It is the deep interest in what makes us who we are
and do the things we do that forces us to look deeper
into our past and try to understand our origins.
Not many people even mildly interested in human origins, much less anthropology itself, will not recognize the name Leakey. First there was Louis Leakey, who with his wife Mary, made the first major discoveries in East Africa of skeletal remains associated with our past; then came their son Richard Leakey, who with his wife Meave, followed in the Leakey footsteps as well as those discovered on the African floor. And now, without so much as a pause, comes their daughter, Louise Leakey.
Louise was born in Kenya in 1972 and just four months later, some say six weeks, was with her parents, who were searching for fossils in a remote region along Lake Turkana in the area of the Great Rift Valley. Barely out of the cradle, Louise was immersed in the workings of what just happened to be, the cradle of mankind. Louise still remembers the excitement, when as an adolescent, her father, Richard, led the team that discovered Turkana Boy, the first ever Homo erectus skeleton. But she had her own duties to consider. At the ripe old age of 12, she was driving the Land Rover back and forth from the camp to procure drinking water for the team. Barely able to see over the steering wheel, Louise made the best of the situation and today, fears not on the back bumpy landscape of northern Kenya. Where, by the way, she still, at the age of 31, continues to work.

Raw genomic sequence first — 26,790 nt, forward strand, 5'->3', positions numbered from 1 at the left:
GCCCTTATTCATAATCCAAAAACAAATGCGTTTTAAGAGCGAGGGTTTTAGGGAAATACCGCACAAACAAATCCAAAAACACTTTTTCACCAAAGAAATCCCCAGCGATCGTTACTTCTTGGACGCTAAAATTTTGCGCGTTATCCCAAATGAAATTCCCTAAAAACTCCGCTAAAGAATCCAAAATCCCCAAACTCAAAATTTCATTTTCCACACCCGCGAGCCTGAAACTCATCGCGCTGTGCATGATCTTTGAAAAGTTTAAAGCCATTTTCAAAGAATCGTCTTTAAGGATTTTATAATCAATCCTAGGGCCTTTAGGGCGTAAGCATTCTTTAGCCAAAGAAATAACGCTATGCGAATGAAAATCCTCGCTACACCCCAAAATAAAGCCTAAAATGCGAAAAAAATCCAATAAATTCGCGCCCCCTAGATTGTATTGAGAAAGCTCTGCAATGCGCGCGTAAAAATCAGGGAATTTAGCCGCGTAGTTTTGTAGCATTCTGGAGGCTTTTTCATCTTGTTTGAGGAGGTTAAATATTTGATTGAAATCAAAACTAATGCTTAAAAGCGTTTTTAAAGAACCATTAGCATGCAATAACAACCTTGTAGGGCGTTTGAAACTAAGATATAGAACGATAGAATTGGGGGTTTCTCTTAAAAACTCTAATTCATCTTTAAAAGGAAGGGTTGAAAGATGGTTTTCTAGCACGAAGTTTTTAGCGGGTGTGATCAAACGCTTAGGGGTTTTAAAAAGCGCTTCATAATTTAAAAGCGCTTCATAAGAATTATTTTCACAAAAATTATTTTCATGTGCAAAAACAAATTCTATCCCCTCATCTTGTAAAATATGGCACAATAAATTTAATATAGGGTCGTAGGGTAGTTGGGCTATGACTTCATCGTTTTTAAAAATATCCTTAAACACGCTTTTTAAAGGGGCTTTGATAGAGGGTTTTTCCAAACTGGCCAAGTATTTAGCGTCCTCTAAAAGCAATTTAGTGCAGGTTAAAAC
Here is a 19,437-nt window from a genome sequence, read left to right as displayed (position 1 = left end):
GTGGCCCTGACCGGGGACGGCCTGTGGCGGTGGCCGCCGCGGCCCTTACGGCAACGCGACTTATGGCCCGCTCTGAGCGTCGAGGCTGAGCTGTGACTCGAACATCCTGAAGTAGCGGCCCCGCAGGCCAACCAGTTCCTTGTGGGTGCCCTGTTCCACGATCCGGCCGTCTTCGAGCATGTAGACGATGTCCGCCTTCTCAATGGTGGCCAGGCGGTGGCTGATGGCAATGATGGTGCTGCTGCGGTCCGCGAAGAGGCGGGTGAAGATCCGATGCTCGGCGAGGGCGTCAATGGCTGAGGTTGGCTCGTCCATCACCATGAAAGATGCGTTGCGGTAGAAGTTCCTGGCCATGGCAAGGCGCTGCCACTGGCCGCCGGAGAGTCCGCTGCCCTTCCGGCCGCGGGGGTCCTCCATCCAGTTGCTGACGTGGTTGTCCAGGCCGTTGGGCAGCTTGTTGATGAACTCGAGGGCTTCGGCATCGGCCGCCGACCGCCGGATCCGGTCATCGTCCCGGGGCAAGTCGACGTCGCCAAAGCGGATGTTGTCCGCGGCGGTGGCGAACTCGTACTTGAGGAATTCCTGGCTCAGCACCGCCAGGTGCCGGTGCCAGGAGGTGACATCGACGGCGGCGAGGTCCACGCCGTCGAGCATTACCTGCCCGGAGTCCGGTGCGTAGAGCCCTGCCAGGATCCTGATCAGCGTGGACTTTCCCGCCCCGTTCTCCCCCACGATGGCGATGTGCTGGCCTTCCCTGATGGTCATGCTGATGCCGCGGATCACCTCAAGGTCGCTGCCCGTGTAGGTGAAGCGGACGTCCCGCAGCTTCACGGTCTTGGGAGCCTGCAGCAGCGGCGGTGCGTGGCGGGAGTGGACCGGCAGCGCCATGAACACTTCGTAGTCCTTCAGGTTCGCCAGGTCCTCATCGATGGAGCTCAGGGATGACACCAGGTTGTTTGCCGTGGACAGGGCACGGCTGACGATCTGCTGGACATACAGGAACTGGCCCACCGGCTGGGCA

The decision to follow in the Leakey footsteps wasn't an easy one, but searching for million year old fossils keeps her keenly aware of just how short her time on earth is and helped her finally decide that, "life's too short for me to work in a cubicle." Now working closely with her mother, Meave Leakey, this team recently wrote a paper for the National Geographic Society announcing the discovery of what they call Kenyanthropus playtops, culminating from their discovery of a 3.5 million year old skull a few years ago. A discovery that occurred about the same time Louise, with time to spare, earned her PhD in paleontology from the University of London. Her dissertation focused on the influences of climate on faunal evolution at West Turkana between 3.3 and 1.6 million years ago. Today, Doctor Louise Leakey, doubts there are any new species to uncover in the soils of Turkana, but she plans to continue to try and sort out arguments that always reign about how man developed.
These days, the newest standard-bearer for the Leakey family, Louise is working on the finishing touches of a research station she developed at Koobi Fora, East Turkana, to help house and study long term data collections. Also, Louise and her mother Meave are National Geographic Explorers-in-Residence. These are "scientists and explorers whose discoveries generate critical science, conservation efforts and compelling stories..," which in essence attracts readers to their compelling and historic magazine. Maybe the only thing left for Louise to do, time permitting, is to bear children to carry on this rich tradition of the Leakey family, for our sakes.